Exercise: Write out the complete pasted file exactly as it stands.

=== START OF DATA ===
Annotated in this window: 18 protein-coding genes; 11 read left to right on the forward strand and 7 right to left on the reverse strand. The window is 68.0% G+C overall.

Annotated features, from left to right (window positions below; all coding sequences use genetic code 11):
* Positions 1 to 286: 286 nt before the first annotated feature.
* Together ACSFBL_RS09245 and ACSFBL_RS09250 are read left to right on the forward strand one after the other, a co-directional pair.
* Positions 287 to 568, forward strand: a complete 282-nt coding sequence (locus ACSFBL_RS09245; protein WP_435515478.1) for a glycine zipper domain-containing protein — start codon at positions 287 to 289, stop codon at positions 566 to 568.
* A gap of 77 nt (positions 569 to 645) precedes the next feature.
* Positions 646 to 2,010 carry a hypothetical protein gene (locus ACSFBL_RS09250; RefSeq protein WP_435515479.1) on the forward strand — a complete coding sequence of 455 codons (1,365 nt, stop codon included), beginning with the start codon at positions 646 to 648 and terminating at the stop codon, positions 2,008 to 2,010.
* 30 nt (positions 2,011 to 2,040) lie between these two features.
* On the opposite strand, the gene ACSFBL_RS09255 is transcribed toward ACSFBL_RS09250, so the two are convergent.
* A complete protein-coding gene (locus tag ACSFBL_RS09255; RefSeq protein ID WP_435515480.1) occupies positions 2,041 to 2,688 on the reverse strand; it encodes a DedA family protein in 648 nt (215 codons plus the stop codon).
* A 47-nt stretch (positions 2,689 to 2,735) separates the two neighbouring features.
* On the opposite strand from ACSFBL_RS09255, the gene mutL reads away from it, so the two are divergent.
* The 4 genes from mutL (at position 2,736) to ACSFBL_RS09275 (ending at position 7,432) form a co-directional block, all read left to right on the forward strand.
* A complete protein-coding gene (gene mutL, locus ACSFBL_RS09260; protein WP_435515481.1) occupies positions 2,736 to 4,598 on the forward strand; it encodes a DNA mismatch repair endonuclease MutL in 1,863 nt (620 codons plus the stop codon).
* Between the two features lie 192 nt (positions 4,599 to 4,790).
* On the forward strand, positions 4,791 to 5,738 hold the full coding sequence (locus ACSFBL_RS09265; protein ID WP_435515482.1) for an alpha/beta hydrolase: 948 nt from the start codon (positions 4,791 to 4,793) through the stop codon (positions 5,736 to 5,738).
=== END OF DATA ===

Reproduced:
Annotated in this window: 18 protein-coding genes; 11 read left to right on the forward strand and 7 right to left on the reverse strand. The window is 68.0% G+C overall.

Annotated features, from left to right (window positions below; all coding sequences use genetic code 11):
* Positions 1 to 286: 286 nt before the first annotated feature.
* Together ACSFBL_RS09245 and ACSFBL_RS09250 are read left to right on the forward strand one after the other, a co-directional pair.
* Positions 287 to 568, forward strand: a complete 282-nt coding sequence (locus ACSFBL_RS09245; protein WP_435515478.1) for a glycine zipper domain-containing protein — start codon at positions 287 to 289, stop codon at positions 566 to 568.
* A gap of 77 nt (positions 569 to 645) precedes the next feature.
* Positions 646 to 2,010 carry a hypothetical protein gene (locus ACSFBL_RS09250; RefSeq protein WP_435515479.1) on the forward strand — a complete coding sequence of 455 codons (1,365 nt, stop codon included), beginning with the start codon at positions 646 to 648 and terminating at the stop codon, positions 2,008 to 2,010.
* 30 nt (positions 2,011 to 2,040) lie between these two features.
* On the opposite strand, the gene ACSFBL_RS09255 is transcribed toward ACSFBL_RS09250, so the two are convergent.
* A complete protein-coding gene (locus tag ACSFBL_RS09255; RefSeq protein ID WP_435515480.1) occupies positions 2,041 to 2,688 on the reverse strand; it encodes a DedA family protein in 648 nt (215 codons plus the stop codon).
* A 47-nt stretch (positions 2,689 to 2,735) separates the two neighbouring features.
* On the opposite strand from ACSFBL_RS09255, the gene mutL reads away from it, so the two are divergent.
* The 4 genes from mutL (at position 2,736) to ACSFBL_RS09275 (ending at position 7,432) form a co-directional block, all read left to right on the forward strand.
* A complete protein-coding gene (gene mutL, locus ACSFBL_RS09260; protein WP_435515481.1) occupies positions 2,736 to 4,598 on the forward strand; it encodes a DNA mismatch repair endonuclease MutL in 1,863 nt (620 codons plus the stop codon).
* Between the two features lie 192 nt (positions 4,599 to 4,790).
* On the forward strand, positions 4,791 to 5,738 hold the full coding sequence (locus ACSFBL_RS09265; protein ID WP_435515482.1) for an alpha/beta hydrolase: 948 nt from the start codon (positions 4,791 to 4,793) through the stop codon (positions 5,736 to 5,738).